Bradford Miller
Bradford Miller is the chief executive officer at Pinellas Suncoast Transit Authority, a position he has held since 2013. The Transit Authority has instituted an innovative pilot program with Uber and United Taxi and the successfully negotiated with the Service Employees International Union representing about 500 PSTA employees. Before joining PSTA, Miller worked five years as general manager of the Des Moines Area Regional Transit Authority in Iowa and six years at the Charlotte Area Transit System in North Carolina.
Deb A. Niemeier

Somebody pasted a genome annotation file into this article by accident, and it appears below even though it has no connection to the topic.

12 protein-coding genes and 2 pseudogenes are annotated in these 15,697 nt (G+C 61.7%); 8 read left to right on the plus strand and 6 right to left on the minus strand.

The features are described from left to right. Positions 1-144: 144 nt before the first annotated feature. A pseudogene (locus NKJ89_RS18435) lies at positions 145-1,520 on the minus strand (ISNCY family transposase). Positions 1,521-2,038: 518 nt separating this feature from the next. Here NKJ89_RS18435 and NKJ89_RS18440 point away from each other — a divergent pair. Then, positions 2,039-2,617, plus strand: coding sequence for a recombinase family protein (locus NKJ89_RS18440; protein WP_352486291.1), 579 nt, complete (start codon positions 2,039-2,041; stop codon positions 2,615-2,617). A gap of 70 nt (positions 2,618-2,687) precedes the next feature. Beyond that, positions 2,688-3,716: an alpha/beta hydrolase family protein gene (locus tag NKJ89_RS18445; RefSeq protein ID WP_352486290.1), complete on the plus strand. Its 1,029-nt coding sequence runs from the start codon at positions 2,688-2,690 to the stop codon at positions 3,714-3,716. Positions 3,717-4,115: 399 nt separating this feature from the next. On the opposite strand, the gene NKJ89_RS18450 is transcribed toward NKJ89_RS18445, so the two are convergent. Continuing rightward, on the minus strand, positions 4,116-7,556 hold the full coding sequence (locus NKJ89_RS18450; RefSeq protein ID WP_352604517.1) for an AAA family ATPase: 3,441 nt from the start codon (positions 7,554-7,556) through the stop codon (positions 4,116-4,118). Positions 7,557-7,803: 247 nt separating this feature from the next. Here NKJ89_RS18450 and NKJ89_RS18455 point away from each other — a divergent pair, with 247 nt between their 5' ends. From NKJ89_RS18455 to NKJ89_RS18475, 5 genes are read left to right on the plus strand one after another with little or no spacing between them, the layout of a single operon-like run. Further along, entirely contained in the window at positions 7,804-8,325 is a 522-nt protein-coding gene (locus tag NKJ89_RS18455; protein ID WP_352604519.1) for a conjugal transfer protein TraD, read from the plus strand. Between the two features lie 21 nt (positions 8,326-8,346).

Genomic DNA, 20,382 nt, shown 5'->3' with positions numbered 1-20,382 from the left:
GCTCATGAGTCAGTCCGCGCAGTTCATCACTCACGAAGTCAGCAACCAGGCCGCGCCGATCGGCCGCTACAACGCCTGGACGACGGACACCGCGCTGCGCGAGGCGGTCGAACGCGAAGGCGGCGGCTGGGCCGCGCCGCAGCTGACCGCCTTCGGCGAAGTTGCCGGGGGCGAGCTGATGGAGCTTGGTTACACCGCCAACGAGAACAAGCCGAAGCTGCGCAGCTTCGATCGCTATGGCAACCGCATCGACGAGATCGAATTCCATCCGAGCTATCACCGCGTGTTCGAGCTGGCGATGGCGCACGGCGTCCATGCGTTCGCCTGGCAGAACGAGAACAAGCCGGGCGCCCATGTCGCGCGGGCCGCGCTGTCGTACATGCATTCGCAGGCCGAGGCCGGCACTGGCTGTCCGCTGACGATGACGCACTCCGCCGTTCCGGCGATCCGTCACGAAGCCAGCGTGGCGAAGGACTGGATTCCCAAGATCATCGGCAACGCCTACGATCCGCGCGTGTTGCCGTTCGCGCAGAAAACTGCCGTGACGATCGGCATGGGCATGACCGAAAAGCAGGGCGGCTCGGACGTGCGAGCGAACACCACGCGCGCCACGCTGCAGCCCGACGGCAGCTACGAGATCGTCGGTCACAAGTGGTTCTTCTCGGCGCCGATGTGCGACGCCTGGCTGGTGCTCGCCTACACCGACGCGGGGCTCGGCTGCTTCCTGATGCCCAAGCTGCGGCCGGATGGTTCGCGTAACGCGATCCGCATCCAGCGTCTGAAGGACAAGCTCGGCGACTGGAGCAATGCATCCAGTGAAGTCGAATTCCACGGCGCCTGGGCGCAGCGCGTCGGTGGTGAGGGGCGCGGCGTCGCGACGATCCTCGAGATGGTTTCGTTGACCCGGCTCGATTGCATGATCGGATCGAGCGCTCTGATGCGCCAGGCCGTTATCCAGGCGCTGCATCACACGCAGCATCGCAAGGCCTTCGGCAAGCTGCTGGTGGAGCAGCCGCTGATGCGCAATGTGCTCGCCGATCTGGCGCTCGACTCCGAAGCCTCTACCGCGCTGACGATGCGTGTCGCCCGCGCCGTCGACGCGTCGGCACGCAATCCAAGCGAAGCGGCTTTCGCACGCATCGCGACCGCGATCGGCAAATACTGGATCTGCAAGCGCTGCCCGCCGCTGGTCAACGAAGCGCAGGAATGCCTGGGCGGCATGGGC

For two decades, Dr. Niemeier, Professor in the Dept. of Civil and Engineering and Professor in the School of Education at UC Davis, has focused on integrating models for estimating mobile source emissions with transportation modeling. Her primary research interest has been on developing highly accurate, accessible processes and emissions modeling and travel behavior models that can be used in the public sector, including the identification and modeling of environmental health disparities and improved understanding of formal and informal governance processes in urban planning. She is interested in emergent properties or characteristics that give rise to inequitable outcomes, particularly those associated with climate change. This combination of basic and translational research has resulted in new ways to identify the spatial properties of mobile source emissions, new methods for developing vehicle emissions inventories, and improved regulatory guidance, including better identification of vulnerable populations. In 2014, she was named a Fellow of the American Association for the Advancement of Science (AAAS) for “distinguished contributions to energy and environmental science study and policy development.” In 2015, she was named a Guggenheim Fellow for foundational work on pro bono service in engineering. In 2017, she was elected to the National Academy of Engineering. She received her B.S. in civil engineering from the University of Texas, and her Ph.D. in civil engineering from the University of Washington.